Monday, Oct. 27, 2003 | 6 a.m.
"Sirens of TI" received a standing ovation during its premiere public performance at 6 p.m. Sunday.
Of course the crowd, estimated at more than 5,000, stood through the entire 20-minute production there is no seating.
Officials estimate the standing capacity for the show at about 2,500. The curious not only filled the bridge that separates the man-made bay from the sidewalk, they filled the sidewalk and spilled onto the Strip, crimping traffic to two lanes and causing a near-traffic jam.
And, until Metro police officers on bicycles began shooing them away midway through the production, spectators stood and sat on the cement median dividing north and south traffic on the boulevard.
Hordes more craned their necks from the sidewalk on the east side of the street.
For some, the scene outside the pirate battle was more exciting than the battle itself.
"It's a bit boring," said Guy Peckett of London, one of those polled as they exited the bridge.
"Too much singing," shouted a young woman who had a child on her shoulders. "Very stupid."
Laura Gonzales of Mexico wasn't particularly enthused.
"It's OK," she shrugged.
But others gave thumbs-up signs.
The ovation at the end of the show, though standing, was tepid. No one seemed to know quite what to make of the adult-themed production that replaces the family-oriented "Battle of Buccaneer Bay."
Though "Sirens" is touted as a show for adults, parents didn't seem to mind bringing children, dozens of whom mixed with the crowd.
For those who missed seeing the "Sirens on the Strip" during one of their three performances Sunday night, they will sing the national anthem tonight during "Monday Night Football," 6 p.m. on KTNV Channel 13 (ABC).
"Sirens" replaces the free, 12-minute pyrotechnic pirate show "Battle of Buccaneer Bay" which was the signature production of Treasure Island from the time it opened in 1993.
More than 4.5 million people per year crammed the sidewalk on Las Vegas Boulevard along the east side of the resort to watch pirates aboard the Hispaniola combat British sailors aboard the HMS Britannia.
After a spectacular exchange of cannon fire, the Britannia was sunk. The ship went down for the last time in July, after 16,334 battles.
Treasure Island President Scott Sibella said the "re-imagined" conflict, whose length has almost doubled, "is going to knock the socks off everyone. It is better than a lot of shows you pay to see on the Strip."
He described the production as "more of a musical Broadway show that turns into a concert, with 17th-century sirens evolving into the 21st century."
The fight has moved from Buccaneer Bay to Sirens' Cove, where 13 scantily clad seductresses sing and dance their way through a battle with 11 pirates in a production created and directed by choreographer Kenny Ortega.
Ortega has choreographed more than 20 feature films, including 1980's "Xanadu," and numerous concerts, including Barbra Streisand's "Timeless" in 1999.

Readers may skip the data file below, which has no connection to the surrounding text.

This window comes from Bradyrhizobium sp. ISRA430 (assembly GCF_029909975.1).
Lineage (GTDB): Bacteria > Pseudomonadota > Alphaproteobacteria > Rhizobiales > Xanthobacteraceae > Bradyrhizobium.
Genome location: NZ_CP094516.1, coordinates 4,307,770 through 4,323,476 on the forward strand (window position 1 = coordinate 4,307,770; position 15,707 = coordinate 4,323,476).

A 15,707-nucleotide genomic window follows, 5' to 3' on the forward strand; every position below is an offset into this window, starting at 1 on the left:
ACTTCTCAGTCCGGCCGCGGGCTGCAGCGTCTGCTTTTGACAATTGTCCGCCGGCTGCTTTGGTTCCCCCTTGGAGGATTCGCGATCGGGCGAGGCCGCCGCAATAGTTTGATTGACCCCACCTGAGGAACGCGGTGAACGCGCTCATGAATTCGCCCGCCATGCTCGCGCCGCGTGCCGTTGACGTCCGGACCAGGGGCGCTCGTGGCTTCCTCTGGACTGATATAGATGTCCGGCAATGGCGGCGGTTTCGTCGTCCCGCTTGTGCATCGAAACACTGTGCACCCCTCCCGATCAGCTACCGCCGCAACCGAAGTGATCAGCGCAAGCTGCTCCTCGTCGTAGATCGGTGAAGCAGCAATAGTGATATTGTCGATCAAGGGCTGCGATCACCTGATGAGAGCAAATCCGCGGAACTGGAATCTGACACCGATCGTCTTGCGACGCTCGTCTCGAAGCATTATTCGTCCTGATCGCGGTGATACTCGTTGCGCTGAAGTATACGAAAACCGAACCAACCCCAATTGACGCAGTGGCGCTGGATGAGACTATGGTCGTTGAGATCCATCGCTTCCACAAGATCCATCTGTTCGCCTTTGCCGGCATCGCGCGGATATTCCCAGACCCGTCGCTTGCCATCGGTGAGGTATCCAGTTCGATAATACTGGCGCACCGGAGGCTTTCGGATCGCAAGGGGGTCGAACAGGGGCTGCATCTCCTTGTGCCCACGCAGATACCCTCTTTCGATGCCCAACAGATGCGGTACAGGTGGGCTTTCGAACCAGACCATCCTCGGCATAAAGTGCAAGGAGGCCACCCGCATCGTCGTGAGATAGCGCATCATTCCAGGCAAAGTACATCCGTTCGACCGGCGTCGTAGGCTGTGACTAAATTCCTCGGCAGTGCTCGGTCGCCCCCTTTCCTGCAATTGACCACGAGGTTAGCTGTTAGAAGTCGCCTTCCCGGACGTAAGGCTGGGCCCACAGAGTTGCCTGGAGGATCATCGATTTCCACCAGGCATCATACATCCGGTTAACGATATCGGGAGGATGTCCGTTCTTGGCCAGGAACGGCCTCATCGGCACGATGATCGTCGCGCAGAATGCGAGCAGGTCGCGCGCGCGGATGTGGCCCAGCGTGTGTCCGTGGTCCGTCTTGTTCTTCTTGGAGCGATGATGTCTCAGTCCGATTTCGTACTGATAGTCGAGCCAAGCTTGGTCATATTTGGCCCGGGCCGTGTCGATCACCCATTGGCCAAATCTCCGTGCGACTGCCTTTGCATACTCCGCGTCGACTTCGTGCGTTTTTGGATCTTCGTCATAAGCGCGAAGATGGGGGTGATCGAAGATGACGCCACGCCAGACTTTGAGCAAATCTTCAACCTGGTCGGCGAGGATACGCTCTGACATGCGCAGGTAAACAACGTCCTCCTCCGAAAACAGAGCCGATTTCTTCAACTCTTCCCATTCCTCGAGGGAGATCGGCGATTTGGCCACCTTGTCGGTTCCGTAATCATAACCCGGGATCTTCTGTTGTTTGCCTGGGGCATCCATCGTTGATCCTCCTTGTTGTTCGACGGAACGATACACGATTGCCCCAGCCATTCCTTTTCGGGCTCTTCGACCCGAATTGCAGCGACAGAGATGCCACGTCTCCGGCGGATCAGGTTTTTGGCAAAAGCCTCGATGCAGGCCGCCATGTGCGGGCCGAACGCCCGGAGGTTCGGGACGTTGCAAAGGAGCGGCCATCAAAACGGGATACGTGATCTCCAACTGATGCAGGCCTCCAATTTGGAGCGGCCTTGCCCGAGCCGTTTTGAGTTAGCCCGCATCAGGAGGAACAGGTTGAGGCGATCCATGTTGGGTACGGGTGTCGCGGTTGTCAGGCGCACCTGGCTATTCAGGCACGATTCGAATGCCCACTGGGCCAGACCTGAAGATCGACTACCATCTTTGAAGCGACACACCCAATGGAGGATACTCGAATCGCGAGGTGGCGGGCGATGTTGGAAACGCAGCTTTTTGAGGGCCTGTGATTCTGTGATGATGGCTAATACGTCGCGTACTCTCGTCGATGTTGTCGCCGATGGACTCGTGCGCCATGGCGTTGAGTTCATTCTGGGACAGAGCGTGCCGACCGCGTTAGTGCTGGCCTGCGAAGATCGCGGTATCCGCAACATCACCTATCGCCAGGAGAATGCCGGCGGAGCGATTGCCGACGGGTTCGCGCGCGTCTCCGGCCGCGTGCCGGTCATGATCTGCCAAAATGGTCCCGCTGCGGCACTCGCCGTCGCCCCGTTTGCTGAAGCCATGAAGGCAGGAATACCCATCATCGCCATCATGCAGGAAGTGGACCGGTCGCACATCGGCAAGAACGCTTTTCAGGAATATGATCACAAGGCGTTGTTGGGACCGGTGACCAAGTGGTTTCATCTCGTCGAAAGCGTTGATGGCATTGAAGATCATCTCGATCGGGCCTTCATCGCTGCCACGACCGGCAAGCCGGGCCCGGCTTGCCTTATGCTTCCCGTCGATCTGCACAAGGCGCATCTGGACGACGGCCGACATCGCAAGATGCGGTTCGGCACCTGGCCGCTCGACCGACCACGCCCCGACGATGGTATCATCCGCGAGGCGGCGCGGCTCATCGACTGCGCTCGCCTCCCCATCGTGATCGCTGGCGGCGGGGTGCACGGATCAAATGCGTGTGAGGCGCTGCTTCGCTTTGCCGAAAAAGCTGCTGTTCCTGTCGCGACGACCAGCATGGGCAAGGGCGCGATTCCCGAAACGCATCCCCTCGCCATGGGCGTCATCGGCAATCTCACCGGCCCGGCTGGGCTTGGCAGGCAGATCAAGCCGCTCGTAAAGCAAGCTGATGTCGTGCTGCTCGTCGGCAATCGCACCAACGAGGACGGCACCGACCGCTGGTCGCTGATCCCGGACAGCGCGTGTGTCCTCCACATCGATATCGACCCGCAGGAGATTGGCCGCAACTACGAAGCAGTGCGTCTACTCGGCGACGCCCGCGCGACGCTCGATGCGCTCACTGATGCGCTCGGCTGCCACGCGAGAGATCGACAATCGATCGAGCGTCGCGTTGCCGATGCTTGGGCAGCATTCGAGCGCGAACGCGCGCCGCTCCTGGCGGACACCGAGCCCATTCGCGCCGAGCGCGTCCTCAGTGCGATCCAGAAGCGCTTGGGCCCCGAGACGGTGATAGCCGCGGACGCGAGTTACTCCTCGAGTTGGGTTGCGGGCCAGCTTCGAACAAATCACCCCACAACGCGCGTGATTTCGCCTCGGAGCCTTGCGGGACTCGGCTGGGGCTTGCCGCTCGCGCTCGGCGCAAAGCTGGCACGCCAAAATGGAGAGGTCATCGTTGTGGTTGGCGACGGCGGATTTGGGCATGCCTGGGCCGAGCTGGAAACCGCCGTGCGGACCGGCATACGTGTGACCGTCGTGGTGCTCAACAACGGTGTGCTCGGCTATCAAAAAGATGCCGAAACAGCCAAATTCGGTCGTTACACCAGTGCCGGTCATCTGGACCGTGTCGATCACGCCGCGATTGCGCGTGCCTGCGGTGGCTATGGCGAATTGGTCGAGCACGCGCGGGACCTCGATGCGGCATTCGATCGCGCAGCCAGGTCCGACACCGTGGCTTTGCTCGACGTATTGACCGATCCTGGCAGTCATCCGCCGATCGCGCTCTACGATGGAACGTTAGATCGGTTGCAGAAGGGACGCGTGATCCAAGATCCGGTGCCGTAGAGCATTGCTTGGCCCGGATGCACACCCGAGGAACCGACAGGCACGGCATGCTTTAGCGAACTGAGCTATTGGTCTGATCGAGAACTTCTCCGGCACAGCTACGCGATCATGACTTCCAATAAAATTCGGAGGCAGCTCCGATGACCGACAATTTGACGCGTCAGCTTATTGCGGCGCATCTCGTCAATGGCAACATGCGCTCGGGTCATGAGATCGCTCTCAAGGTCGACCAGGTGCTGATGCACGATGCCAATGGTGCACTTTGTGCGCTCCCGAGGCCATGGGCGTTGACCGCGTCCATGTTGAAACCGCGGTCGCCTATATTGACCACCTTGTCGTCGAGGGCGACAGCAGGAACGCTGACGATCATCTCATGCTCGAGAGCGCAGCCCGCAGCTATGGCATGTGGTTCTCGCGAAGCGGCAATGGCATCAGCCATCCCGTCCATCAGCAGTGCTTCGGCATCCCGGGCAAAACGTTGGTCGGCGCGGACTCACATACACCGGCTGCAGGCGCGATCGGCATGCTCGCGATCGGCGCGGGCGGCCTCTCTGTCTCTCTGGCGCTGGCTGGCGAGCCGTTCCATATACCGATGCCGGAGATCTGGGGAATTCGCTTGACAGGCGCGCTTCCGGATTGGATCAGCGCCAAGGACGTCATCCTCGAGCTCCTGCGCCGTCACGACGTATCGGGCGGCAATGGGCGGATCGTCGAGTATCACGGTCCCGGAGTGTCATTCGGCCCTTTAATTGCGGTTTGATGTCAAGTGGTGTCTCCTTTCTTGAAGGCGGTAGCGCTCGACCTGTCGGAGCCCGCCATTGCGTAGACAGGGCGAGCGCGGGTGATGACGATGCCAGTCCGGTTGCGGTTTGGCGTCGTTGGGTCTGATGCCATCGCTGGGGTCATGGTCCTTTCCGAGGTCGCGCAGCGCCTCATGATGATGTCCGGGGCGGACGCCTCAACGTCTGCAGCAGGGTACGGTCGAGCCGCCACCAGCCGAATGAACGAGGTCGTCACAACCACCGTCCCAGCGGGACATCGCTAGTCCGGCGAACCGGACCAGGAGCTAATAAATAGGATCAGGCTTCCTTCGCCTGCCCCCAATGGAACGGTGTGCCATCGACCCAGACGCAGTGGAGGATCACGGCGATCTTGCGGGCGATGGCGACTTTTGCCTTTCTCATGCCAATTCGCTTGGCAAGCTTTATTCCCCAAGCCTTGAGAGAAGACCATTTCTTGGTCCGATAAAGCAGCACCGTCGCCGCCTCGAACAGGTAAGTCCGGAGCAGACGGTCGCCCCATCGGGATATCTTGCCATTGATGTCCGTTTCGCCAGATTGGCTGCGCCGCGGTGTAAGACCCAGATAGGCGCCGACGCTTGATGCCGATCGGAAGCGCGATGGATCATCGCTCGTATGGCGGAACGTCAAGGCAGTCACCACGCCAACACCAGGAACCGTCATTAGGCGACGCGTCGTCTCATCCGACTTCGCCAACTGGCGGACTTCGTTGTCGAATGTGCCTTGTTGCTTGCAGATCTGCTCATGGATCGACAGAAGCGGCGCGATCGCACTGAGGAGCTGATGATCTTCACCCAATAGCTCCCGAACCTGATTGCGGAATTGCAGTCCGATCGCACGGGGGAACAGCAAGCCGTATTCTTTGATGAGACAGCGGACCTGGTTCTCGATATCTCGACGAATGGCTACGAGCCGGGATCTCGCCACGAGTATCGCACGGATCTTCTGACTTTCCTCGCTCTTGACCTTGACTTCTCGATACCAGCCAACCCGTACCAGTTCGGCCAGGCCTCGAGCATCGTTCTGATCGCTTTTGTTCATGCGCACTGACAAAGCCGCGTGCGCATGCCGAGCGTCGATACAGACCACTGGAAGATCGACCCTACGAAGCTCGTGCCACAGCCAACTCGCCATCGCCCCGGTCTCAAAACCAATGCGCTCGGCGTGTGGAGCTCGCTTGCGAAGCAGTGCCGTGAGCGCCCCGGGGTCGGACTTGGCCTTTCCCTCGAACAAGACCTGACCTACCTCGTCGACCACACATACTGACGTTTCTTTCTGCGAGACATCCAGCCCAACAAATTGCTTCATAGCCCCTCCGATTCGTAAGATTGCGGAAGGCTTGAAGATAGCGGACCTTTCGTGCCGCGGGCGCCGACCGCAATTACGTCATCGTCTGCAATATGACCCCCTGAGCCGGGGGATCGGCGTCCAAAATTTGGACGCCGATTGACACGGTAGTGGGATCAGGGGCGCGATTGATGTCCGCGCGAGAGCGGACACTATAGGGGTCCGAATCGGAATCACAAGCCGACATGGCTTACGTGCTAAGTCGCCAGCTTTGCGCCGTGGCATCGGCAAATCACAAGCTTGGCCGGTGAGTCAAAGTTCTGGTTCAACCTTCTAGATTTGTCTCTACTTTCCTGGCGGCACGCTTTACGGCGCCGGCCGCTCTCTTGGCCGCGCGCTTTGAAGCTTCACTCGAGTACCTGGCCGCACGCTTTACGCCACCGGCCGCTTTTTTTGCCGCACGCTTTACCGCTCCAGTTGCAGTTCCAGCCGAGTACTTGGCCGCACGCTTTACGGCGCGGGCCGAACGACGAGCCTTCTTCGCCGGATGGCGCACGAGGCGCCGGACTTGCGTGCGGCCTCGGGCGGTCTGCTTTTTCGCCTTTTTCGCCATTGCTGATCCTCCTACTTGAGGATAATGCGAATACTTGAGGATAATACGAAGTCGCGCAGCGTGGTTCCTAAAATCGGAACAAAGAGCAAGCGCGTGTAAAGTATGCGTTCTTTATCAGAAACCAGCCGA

He won two Emmy awards for Outstanding Direction and Outstanding Choreography for his work on the opening ceremonies of the 2002 Winter Olympics at Salt Lake City.
Ortega was also the choreographer for Gloria Estefan's engagement earlier this month at Caesars Palace. Record producer and songwriter Emilio Estefan, Gloria's husband and producer, scored the music for "Sirens."
"There are some great stunts and pyrotechnics in the show," Sibella said. "The lighting has been improved. There's a lot of singing and dancing and diving -- some of the cast members are Olympic divers."
The revamped pirates' battle is the culmination of multimillion-dollar renovation project that Sibella says brings the Treasure Island into the 21st century.
"This has been planned for a long time," Sibella said. "Over three years ago we realized who we are and who we want to be."
What they were was a pirate-themed hotel/casino decked out in a Caribbean motif. What they wanted to be was a more refined resort more closely associated with adults than children, an "elegant Caribbean hideaway."
One of the first things to go was a 25,000-square-foot arcade, which was reduced to 1,200 square feet.
"We started with our $65 million room renovation, changing from a cabin theme to elegant rooms overnight," Sibella said. "It took off from there with changes to restaurants and bars. We even changed the carpeting in the casinos and the uniforms.
"We consistently made changes knowing that we would have to energize the outside."
Energizing the outside included painting the building (with 6,200 gallons of terra cotta, or "Salmon Stream") and erecting an LED screen marquee that is 137 feet high and 84 feet wide (and reads "TI" instead of "Treasure Island").
And finally, the old show had to go.
"It had become a Vegas icon," Sibella noted, "but it wasn't really attracting the quality of customer we wanted.
"We decided to create a show that better sells TI."
Sibella said "Sirens" will attract visitors "and expose them to the new property."
Even with all the publicity about the adult nature of the production, Sibella says it is suitable for the entire family.
That would be a relief to Lt. Gov. Lorraine Hunt, who returned from a trip to China last week. Commenting before the debut of "Sirens," she noted that Las Vegas "should be and is something for everyone. Therefore, something in full view of the public must be done with great taste and discretion."